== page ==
Curbing gastrointestinal infections by defensin fragment modifications without harming commensal microbiota.
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Marina C Pils, Marina C.
Nisar P Malek, Nisar P.
Heike Brötz-Oesterhelt, Heike
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AbstractThe occurrence and spread of multidrug-resistant pathogens, especially bacteria from the ESKAPE panel, increases the risk to succumb to untreatable infections. We developed a novel antimicrobial peptide, Pam-3, with antibacterial and antibiofilm properties to counter this threat. The peptide is based on an eight-amino acid carboxyl-terminal fragment of human β-defensin 1. Pam-3 exhibited prominent antimicrobial activity against multidrug-resistant ESKAPE pathogens and additionally eradicated already established biofilms in vitro, primarily by disrupting membrane integrity of its target cell. Importantly, prolonged exposure did not result in drug-resistance to Pam-3. In mouse models, Pam-3 selectively reduced acute intestinal Salmonella and established Citrobacter infections, without compromising the core microbiota, hence displaying an added benefit to traditional broad-spectrum antibiotics. In conclusion, our data support the development of defensin-derived antimicrobial agents as a novel approach to fight multidrug-resistant bacteria, where Pam-3 appears as a particularly promising microbiota-preserving candidate.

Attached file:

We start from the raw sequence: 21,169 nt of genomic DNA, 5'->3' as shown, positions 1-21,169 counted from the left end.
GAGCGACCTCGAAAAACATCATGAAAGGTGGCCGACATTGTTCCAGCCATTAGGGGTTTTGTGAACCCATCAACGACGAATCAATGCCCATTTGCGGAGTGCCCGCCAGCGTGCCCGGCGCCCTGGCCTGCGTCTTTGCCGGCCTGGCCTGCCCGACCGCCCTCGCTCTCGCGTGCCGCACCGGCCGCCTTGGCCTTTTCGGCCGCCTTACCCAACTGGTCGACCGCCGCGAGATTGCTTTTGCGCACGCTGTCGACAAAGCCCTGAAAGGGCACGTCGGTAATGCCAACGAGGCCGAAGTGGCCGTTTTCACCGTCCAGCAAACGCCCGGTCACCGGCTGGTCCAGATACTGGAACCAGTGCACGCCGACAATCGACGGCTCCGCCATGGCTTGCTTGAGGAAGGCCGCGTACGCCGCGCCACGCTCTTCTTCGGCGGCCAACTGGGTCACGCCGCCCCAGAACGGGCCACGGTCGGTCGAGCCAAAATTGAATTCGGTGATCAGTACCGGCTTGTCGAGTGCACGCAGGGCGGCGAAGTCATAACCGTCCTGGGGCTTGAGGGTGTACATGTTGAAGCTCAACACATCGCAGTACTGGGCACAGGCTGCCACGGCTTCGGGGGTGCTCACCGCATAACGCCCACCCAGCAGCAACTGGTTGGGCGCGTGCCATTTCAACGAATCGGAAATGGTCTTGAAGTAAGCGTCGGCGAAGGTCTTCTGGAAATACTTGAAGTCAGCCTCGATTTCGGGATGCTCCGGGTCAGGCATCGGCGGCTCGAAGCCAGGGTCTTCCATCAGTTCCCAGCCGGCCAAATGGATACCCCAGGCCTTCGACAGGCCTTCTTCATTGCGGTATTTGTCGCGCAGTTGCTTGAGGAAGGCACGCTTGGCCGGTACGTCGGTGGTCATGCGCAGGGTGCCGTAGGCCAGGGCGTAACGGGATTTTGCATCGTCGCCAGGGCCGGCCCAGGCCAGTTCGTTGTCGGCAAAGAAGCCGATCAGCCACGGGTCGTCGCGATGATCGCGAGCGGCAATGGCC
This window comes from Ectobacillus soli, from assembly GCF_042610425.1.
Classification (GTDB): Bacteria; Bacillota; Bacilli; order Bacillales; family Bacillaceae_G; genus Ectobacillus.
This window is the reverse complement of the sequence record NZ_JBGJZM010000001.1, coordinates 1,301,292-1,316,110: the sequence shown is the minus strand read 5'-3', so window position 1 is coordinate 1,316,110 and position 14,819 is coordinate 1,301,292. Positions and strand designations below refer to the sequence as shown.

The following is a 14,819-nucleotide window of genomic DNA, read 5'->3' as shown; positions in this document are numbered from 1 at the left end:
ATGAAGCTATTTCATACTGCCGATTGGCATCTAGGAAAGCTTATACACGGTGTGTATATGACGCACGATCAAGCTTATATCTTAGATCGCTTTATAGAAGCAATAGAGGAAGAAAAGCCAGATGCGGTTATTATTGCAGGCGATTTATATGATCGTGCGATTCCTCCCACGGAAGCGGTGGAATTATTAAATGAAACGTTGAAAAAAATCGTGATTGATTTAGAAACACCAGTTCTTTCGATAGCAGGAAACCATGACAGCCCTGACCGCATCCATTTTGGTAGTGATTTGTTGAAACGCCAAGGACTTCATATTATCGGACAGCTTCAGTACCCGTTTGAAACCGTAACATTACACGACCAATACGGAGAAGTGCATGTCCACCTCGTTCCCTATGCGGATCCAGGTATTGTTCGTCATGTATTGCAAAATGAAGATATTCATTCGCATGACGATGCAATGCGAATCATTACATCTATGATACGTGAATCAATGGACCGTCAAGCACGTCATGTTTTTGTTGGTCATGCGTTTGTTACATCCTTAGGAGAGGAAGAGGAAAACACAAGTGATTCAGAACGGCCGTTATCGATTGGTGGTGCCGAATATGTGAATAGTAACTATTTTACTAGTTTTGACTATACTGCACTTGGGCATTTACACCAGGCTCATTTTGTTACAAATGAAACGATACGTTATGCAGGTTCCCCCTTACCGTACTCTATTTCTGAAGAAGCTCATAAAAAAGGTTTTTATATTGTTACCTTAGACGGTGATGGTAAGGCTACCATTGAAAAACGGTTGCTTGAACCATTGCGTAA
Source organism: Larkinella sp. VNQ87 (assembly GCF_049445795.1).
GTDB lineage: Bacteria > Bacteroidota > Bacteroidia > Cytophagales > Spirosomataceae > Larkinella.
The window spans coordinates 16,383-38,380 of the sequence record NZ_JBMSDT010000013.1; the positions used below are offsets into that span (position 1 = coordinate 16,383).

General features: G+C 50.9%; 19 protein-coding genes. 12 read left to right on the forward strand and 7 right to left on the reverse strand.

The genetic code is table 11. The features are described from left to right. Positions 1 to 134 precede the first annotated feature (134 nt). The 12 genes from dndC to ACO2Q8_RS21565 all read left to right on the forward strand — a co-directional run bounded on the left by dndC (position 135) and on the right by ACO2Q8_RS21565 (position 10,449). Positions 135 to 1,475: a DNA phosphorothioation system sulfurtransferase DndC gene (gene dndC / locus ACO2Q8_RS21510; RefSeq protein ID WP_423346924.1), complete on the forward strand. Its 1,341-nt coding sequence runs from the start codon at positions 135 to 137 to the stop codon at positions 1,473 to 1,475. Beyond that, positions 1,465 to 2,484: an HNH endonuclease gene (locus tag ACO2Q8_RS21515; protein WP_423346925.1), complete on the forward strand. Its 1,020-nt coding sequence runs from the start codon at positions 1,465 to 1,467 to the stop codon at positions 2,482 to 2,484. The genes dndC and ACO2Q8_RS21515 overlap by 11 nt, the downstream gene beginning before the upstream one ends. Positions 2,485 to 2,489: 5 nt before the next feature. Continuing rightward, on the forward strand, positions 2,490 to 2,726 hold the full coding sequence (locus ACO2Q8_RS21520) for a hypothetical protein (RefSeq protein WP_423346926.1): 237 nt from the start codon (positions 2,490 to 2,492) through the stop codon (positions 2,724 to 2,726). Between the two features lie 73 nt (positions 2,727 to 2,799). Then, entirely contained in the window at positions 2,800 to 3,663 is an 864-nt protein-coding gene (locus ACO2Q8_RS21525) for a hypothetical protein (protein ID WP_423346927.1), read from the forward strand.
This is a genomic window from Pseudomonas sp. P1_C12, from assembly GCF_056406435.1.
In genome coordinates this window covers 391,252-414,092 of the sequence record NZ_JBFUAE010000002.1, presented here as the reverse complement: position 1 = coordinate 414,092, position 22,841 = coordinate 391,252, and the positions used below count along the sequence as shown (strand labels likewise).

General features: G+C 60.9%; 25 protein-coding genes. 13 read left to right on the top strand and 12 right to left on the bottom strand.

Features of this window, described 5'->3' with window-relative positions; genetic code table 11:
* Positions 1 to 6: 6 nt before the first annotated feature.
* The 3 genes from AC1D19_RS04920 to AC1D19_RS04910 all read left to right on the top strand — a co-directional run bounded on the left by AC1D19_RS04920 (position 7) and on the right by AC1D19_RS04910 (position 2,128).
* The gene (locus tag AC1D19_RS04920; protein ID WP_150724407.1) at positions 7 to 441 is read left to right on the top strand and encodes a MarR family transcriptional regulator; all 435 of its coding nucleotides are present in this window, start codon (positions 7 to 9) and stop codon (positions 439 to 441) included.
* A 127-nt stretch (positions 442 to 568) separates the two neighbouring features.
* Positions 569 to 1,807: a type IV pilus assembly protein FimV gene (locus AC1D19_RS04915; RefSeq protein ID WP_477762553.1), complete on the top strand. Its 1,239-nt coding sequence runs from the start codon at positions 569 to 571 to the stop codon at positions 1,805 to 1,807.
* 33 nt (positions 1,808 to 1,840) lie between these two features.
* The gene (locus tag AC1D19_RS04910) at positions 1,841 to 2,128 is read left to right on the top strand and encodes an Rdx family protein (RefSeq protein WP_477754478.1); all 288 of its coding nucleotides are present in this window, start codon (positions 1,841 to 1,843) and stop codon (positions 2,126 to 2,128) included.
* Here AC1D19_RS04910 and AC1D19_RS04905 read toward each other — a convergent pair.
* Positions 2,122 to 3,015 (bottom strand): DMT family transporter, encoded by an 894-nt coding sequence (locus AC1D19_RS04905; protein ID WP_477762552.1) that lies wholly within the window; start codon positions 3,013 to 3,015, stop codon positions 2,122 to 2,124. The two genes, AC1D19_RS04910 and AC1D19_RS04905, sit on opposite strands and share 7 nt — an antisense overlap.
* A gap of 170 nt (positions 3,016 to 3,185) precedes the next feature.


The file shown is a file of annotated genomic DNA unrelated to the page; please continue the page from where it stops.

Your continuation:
CitationCommun Biol. 2021 Jan 8;4(1):47. doi: 10.1038/s42003-020-01582-0.
AffiliationHZI,Helmholtz-Zentrum für Infektionsforschung GmbH, Inhoffenstr. 7,38124 Braunschweig, Germany.
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